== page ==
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Why Many Companies Won’t Be Able to Follow in Twitter’s Footsteps With Permanent Remote Work

The coronavirus has disrupted office life as we know it.

For many, the daily commute has turned into a social distancing walk, the pantsuit has become a sweatsuit and the board meeting has been replaced by a Zoom call. While some offices in the United States have begun to reopen, millions of workers — particularly those based in New York City — remain uncertain about when they would be able to return to their offices.

A number of companies such as Spotify and American Express have said that staff will be permitted to work from home for the remainder of 2020. Others like Twitter and Facebook have gone so far as to allow permanent remote work. By allowing employees to telecommute, companies have afforded their workers more flexibility in their daily schedules, helped workers save on transportation costs and reduced potential office distractions.

While the pandemic has made clear the value and effectiveness of working from home, for many firms, there are some aspects of office life that WFH policies may not be able to replicate. Here, FN rounds up the reasons why some companies are unlikely to ditch their communal spaces in favor of 100 percent remote work.

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The Management Dilemma

Remote work can create a challenge for managers in particular, as it can be difficult to ensure that workers stay engaged without in-person contact — and video calls may be unable to fill in all the gaps, warned the Oxford Business Group.

“One concern is that remote workers collaborate less efficiently, missing out on both planned and unplanned ‘face time,’ for which — some argue — digital connectivity is a poor substitute,” the research firm wrote in a report.

Potential distractions associated with work from home, OBG notes, have been compounded by COVID-19-induced school closures coupled with other lockdown measures. Naturally, the more people in a single household, the bigger the chances for disruptions.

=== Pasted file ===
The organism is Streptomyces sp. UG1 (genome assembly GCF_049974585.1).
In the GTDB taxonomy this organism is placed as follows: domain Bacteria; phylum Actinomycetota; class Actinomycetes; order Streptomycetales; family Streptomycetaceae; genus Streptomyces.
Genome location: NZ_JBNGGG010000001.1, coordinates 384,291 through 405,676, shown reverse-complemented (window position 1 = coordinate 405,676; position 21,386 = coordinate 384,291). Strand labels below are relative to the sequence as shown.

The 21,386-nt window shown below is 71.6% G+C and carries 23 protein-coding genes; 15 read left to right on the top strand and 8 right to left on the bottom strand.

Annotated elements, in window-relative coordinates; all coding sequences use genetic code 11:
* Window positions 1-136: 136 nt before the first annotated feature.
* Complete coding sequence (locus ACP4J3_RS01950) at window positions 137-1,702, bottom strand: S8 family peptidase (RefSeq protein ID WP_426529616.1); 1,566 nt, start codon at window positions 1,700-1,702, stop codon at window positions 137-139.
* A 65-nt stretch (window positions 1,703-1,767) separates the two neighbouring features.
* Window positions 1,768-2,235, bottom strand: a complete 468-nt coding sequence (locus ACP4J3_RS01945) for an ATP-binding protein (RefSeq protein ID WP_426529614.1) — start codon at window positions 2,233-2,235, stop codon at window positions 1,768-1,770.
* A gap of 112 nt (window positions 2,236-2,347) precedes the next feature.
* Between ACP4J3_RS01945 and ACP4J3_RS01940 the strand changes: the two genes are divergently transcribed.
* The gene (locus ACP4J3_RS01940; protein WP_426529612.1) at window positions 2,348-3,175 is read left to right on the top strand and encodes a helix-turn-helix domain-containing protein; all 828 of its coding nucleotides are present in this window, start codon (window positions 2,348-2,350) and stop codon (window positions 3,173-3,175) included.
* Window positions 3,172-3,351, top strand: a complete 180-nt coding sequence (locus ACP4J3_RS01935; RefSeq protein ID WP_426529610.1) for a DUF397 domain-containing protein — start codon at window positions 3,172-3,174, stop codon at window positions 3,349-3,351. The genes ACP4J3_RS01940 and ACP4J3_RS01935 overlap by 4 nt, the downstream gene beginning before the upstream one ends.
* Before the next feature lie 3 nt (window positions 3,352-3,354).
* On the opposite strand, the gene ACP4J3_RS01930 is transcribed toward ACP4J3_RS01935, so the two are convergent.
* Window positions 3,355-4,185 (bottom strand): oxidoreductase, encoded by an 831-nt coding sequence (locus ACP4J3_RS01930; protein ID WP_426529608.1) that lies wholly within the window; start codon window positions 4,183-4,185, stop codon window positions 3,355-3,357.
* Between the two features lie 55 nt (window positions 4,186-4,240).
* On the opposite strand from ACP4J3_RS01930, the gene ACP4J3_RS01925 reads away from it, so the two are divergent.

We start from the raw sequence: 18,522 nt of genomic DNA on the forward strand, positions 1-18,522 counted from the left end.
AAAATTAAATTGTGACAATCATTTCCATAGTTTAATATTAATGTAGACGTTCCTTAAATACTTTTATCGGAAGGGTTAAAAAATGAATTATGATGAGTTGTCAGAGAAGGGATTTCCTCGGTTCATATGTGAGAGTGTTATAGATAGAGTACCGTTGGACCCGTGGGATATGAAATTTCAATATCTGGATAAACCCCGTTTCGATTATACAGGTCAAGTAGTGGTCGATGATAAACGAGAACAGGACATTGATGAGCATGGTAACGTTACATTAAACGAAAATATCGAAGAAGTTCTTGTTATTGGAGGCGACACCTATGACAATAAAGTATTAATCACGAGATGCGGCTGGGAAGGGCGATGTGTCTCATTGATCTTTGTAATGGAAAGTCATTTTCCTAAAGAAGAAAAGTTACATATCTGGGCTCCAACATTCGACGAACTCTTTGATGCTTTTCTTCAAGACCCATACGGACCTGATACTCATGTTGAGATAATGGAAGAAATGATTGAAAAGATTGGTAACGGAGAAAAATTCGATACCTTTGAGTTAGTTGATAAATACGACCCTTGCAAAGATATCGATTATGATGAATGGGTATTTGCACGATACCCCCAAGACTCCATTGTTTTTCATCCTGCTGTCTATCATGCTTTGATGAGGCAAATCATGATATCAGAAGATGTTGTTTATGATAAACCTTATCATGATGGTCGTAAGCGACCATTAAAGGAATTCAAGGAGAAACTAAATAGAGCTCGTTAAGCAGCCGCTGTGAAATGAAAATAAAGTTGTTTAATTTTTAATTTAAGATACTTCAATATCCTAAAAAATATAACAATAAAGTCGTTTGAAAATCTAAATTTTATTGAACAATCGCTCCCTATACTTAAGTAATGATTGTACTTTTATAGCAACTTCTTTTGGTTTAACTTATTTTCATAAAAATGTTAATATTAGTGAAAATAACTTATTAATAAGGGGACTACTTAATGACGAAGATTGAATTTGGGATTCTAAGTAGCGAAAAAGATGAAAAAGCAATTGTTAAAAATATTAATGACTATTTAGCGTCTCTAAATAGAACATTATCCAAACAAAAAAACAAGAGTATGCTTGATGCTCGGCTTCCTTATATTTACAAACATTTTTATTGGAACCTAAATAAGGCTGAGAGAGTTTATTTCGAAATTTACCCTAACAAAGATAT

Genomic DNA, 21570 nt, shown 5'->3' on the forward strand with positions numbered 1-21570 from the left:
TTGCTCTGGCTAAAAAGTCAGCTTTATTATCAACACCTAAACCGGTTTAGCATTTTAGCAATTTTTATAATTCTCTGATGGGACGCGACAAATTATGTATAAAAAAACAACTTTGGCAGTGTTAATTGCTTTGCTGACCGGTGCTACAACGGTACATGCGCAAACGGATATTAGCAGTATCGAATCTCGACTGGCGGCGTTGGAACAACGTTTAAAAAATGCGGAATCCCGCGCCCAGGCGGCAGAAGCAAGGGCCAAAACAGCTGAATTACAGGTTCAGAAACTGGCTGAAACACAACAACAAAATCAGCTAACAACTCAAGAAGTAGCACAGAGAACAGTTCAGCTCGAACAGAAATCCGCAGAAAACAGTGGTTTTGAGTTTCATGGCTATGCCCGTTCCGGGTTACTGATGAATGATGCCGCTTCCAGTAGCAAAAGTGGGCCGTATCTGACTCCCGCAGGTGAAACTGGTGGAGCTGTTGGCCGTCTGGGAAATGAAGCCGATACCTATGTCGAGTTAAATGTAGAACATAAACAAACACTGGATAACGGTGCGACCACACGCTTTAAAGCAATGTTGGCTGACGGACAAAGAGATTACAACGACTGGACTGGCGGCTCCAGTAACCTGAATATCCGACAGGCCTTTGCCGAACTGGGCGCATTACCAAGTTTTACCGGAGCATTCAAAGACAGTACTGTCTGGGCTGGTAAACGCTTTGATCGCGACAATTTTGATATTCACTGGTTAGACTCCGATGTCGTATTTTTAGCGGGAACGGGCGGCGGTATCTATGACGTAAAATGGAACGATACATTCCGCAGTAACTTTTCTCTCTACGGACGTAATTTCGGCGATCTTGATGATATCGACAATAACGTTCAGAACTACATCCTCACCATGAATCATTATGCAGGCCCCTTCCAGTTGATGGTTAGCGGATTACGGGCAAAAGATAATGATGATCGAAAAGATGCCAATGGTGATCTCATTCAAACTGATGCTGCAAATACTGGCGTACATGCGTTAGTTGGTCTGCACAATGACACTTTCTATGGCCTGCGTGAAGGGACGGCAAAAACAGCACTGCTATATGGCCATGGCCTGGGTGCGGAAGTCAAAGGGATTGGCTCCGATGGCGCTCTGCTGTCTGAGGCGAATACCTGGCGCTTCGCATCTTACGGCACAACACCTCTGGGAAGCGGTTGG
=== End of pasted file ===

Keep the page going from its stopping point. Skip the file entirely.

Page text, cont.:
The Office as Community Grounds

For many employees, going to work isn’t just about plugging away at a computer — it’s also about the relationships with colleagues, which are typically forged through in-person communication.

“We’ve never had anyone really working from home,” Patagonia CEO Rose Marcario explained in a conversation with LinkedIn editor-in-chief Daniel Roth. “It was very, very rare because we always think of ourselves as a family and a community, and we want to be together.”

Today, all employees in the outdoor brand’s corporate office are working from home, compared with “almost zero” prior to the pandemic. “That’s been a huge change for us,” Marcario added.

The Compensation Challenge

Unlike their salaried counterparts, hourly workers will continue to be tracked for their time as they work from home. Although there are remote ways to log those hours, employers will need to trust employees sight unseen.

“[Businesses] should have a clearly defined work-from-home policy so that employees know it’s not a free for all, that they still have to treat it like [they’re] at work — just at a different location,” explained Florida-based labor and employment lawyer Michael Elkins.

To keep track, some companies might even feel compelled to install tracking software to remotely supervise their employees. However, such a move could raise concerns about invasion of privacy among workers and potentially breed resentment.

Tackling Tech

From choppy Wi-Fi connections to server connectivity issues, some employees might not have the tech infrastructure required to maintain a remote work culture. Technical difficulties are made even more challenging for teams that often collaborate on projects or do business with clients in different countries.

In order to get up to speed, employers might have to invest in setting up entire systems that would make it productive, let alone possible, for employees to continue working from home for the long term. Some might even need to provide workers with stipends or other necessary supplies required at their home office spaces.

While the cost of throwing resources behind tech infrastructure would vary widely by company, such an investment could pay off in the long run: According to Global Workplace Analytics, nearly six out of ten employers identify savings as a significant benefit to telecommuting. Many off-the-shelf solutions currently exist for companies to support telework efficiency, whether for remote workers or traveling associates.

Pricey Leases

Many companies have made big investments in corporate offices — and in some cases, at a huge cost: According to Commercial Café data, Manhattan office space costs an average of around $75 per square foot in 2019. Corporations that have invested in HQs complete with features like fitness facilities and in-house dining may be reluctant to have their space sit empty as restrictions ease up.

What’s more, companies are unlikely to get a break from their landlords while office doors are shut. In recent weeks, a number of retailers, including Ross Stores, the NBA and Gap Inc., have entered into in legal battles with commercial landlords after skipping out on rent payments. The latter two are squaring off over leases in expensive Midtown Manhattan — home to offices for fashion brands like Tommy Hilfiger, Calvin Klein and Foot Locker.

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